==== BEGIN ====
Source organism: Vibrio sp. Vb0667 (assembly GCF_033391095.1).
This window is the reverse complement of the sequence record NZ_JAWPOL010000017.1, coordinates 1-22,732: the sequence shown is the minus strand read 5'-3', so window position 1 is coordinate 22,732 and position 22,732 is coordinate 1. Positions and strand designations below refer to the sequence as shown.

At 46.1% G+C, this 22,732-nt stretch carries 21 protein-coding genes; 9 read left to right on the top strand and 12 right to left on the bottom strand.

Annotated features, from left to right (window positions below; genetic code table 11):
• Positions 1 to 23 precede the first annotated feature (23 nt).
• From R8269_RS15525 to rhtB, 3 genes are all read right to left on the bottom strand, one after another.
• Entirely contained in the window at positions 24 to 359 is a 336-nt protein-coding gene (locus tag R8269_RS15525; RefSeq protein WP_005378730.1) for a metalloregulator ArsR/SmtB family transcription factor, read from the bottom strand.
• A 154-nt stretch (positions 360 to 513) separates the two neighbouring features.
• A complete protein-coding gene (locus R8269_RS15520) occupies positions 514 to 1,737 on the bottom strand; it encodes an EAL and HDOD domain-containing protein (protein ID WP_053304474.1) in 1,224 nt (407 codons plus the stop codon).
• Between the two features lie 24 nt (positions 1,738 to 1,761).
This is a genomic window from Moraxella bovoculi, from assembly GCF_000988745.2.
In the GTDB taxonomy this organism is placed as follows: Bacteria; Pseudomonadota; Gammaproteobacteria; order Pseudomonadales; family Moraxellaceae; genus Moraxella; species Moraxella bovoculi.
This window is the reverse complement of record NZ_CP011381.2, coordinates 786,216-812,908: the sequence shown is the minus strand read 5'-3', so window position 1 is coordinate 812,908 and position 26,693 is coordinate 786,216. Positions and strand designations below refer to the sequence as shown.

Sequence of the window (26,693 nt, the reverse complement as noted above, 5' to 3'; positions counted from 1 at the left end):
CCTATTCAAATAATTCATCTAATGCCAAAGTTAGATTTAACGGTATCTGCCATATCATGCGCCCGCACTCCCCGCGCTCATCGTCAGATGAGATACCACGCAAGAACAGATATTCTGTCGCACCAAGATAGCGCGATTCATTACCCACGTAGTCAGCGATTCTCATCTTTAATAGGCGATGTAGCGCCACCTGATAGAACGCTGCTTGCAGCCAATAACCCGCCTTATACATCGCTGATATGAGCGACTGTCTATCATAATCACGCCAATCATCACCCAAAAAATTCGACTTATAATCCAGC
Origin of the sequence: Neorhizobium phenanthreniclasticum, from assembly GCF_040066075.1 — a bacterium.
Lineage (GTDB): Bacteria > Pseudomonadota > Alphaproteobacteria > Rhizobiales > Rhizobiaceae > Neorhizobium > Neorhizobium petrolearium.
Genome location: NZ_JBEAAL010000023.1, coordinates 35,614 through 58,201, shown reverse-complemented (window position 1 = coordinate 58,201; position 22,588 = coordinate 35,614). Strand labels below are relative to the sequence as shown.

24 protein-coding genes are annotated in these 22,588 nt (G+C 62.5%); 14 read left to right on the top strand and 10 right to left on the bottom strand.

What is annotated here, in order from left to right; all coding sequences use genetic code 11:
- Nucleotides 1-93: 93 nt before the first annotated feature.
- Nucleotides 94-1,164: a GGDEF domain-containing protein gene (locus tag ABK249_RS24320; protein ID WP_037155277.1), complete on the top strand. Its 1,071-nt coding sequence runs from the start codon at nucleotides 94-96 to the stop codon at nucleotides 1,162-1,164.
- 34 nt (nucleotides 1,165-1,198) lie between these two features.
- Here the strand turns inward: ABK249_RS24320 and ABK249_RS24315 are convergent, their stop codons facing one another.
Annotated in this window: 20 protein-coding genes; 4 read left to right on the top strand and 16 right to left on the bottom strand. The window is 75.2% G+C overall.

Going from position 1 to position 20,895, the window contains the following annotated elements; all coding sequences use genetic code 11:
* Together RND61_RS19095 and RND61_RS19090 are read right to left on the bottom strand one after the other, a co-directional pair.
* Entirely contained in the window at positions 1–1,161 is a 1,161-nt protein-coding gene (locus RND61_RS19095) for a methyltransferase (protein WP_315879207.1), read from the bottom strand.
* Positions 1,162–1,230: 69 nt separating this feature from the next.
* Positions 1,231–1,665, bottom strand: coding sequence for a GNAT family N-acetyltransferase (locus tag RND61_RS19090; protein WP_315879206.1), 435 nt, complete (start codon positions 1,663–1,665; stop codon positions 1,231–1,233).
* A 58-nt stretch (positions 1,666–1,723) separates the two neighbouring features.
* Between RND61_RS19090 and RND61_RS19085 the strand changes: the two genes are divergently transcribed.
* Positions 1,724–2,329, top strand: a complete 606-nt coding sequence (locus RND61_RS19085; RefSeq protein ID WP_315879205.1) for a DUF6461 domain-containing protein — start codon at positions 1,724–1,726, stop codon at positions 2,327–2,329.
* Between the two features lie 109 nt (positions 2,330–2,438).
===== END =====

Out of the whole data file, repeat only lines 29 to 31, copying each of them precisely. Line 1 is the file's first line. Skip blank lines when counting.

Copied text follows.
* Positions 1,162–1,230: 69 nt separating this feature from the next.
* Positions 1,231–1,665, bottom strand: coding sequence for a GNAT family N-acetyltransferase (locus tag RND61_RS19090; protein WP_315879206.1), 435 nt, complete (start codon positions 1,663–1,665; stop codon positions 1,231–1,233).
* A 58-nt stretch (positions 1,666–1,723) separates the two neighbouring features.